A different look at World War II
Having the story told through the eyes of a child helps the audience to sympathize with the protagonist, despite the fact that he believes in such terrible things. If the main character were older, it would have been harder to like the character and want to see him succeed. The movie also makes the audience question whether or not we should feel sympathy for a character like this and whether or not someone like him is actually a bad person. Additionally, the relationship between Jojo and Elsa is excellent. You buy into their relationship and become invested in seeing where it goes, thanks mainly to Davis’s and McKenzie’s on-screen chemistry.
Jojo’s and Elsa’s relationship also helps drive home themes about how damaging hate can be. Their relationship doesn’t feel forced but rather feels natural and takes the movie to deeper levels. These themes about the damaging effects of hate are carried over into the comedy of the movie in a clever way. The jokes help show the terrible beliefs of the Nazis without going into disrespectful territory. The comedy of the film in general also mixes well with the drama, as it lightens the mood of the subject matter and helps to balance out the dramatic themes of the movie.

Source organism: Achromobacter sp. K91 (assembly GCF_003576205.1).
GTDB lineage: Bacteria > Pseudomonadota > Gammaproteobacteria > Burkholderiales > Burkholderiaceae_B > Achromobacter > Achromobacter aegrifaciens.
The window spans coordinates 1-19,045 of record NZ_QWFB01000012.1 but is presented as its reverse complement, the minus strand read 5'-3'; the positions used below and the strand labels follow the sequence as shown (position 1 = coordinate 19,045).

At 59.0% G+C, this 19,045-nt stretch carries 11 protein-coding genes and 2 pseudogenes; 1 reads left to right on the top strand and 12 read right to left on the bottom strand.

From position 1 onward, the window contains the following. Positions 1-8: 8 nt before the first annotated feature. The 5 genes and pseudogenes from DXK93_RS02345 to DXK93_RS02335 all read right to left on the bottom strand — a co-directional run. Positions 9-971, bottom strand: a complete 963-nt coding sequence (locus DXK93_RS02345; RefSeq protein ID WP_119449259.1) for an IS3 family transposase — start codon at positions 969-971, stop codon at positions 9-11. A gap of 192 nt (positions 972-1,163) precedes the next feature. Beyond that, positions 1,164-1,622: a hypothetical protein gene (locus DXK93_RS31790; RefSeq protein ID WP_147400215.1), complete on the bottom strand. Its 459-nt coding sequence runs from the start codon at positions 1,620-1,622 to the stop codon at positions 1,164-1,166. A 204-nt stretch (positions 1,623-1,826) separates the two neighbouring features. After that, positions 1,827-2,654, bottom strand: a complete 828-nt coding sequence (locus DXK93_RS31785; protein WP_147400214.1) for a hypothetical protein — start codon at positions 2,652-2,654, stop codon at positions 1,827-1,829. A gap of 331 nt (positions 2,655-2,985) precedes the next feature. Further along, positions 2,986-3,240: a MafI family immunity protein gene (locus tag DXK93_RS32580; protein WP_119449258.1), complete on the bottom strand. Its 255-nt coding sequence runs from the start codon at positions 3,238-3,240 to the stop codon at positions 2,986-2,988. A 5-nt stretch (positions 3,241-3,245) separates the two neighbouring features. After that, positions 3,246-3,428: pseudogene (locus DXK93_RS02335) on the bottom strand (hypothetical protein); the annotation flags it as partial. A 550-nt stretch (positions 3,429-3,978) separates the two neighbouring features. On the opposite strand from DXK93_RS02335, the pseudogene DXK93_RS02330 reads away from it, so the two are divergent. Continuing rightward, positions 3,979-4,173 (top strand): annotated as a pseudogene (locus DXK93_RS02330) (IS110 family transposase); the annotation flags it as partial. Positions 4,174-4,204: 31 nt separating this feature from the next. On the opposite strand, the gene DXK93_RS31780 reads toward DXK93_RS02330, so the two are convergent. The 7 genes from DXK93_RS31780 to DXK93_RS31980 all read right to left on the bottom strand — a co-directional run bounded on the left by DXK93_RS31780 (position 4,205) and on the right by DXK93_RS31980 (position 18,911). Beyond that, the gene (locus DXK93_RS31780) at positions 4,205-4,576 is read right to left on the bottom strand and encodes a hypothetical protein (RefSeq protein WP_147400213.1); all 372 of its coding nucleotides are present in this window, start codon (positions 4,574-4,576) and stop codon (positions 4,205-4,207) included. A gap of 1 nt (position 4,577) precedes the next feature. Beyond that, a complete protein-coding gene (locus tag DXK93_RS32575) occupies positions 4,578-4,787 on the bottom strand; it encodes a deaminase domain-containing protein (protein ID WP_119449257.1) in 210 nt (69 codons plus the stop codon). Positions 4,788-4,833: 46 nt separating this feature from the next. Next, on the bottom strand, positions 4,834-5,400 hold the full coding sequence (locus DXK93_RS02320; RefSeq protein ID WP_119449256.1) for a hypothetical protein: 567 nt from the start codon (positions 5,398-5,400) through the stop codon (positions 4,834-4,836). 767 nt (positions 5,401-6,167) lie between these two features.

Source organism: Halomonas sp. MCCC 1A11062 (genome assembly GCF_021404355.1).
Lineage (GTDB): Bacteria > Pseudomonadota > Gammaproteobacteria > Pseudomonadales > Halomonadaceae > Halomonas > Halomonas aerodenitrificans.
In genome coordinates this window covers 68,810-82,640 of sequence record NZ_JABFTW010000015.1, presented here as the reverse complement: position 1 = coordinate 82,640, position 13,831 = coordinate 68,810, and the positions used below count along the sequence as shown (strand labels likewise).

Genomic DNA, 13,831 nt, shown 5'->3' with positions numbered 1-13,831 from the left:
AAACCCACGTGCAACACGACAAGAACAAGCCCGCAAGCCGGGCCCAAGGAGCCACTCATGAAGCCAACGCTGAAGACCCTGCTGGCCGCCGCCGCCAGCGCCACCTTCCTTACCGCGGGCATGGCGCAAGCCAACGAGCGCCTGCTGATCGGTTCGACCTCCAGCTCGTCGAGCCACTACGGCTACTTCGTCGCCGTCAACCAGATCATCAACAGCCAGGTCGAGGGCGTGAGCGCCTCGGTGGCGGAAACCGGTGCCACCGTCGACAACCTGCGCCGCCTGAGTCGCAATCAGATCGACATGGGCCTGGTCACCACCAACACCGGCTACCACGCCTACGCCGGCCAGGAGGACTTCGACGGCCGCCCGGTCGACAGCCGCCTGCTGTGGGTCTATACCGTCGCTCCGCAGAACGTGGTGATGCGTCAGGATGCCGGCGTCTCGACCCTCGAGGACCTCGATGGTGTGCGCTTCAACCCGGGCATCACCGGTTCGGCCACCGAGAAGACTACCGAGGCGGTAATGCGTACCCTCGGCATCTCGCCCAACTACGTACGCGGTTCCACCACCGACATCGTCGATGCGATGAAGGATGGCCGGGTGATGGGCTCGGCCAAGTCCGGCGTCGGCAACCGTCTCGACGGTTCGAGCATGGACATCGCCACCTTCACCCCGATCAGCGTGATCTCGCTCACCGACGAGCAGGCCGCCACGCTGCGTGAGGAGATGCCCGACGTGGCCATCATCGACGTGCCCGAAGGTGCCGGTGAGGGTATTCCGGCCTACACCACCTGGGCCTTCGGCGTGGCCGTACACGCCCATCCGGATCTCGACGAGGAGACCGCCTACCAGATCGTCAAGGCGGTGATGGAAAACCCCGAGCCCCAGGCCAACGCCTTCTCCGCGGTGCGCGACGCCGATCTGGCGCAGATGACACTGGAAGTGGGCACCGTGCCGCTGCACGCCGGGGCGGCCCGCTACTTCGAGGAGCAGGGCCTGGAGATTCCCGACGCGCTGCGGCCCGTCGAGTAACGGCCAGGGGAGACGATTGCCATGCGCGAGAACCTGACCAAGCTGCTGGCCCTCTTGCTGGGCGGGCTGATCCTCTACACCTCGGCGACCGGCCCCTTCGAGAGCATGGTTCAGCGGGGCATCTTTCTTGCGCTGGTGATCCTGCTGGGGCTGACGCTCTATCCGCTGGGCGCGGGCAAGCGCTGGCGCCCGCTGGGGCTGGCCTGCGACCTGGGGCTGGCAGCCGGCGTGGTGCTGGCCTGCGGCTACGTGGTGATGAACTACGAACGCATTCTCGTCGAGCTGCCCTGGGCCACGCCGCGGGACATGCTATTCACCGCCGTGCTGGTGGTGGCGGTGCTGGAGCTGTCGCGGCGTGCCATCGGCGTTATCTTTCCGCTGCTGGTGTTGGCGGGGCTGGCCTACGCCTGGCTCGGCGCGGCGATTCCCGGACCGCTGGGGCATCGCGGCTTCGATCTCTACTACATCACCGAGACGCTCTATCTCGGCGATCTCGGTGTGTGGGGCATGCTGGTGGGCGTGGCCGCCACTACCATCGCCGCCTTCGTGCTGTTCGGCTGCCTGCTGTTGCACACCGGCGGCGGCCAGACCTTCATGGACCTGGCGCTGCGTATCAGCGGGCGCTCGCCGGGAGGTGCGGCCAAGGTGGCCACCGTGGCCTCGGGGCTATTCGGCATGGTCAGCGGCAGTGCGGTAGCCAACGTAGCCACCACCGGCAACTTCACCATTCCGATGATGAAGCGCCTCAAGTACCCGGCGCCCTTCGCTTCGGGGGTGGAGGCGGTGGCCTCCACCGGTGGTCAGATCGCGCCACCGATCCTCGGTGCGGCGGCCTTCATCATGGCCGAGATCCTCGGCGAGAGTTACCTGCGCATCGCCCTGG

Though I have many praises, Jojo Rabbit is not without flaws. The main problem with the movie is that it tries to be both family-friendly and mature at the same time. There are times when it feels like Waititi is giving a message to kids, but there are also aspects that clearly show this is an adult-oriented film. For example, Jojo has a friend, Yorki, who shows up throughout the movie, and they share a scene together that feels like it’s speaking to kids, but then the scene ends with the two making a lewd joke. This throws off the tone of a family-friendly movie big time. Scenes like this, where the dichotomy of family-friendliness and mature content is particularly notable, make the movie feel a bit jarring at times.
Jojo Rabbit also struggles with development of its minor characters. Jojo, Elsa, and Rosie are all well-developed, and the audience grows to like all three of them. However, Jojo’s friend Yorki (Archie Yates) and Captain Klenzendorf (Sam Rockwell) feel underutilized. Jojo and Klenzendorf get a touching moment together toward the end, but it didn’t work as well as it could have if his character had been developed more. The same can be said with Yorki. He doesn’t really have any purpose in the film besides showing up randomly in scenes for a quick joke. Unlike Klenzendorf, however, he didn’t get to have a touching moment with Jojo. Despite all these things, Jojo Rabbit is still a hilarious and entertaining movie that dives deep with its themes and storytelling, leaving audiences feeling satisfied.
Featured Image: IMDb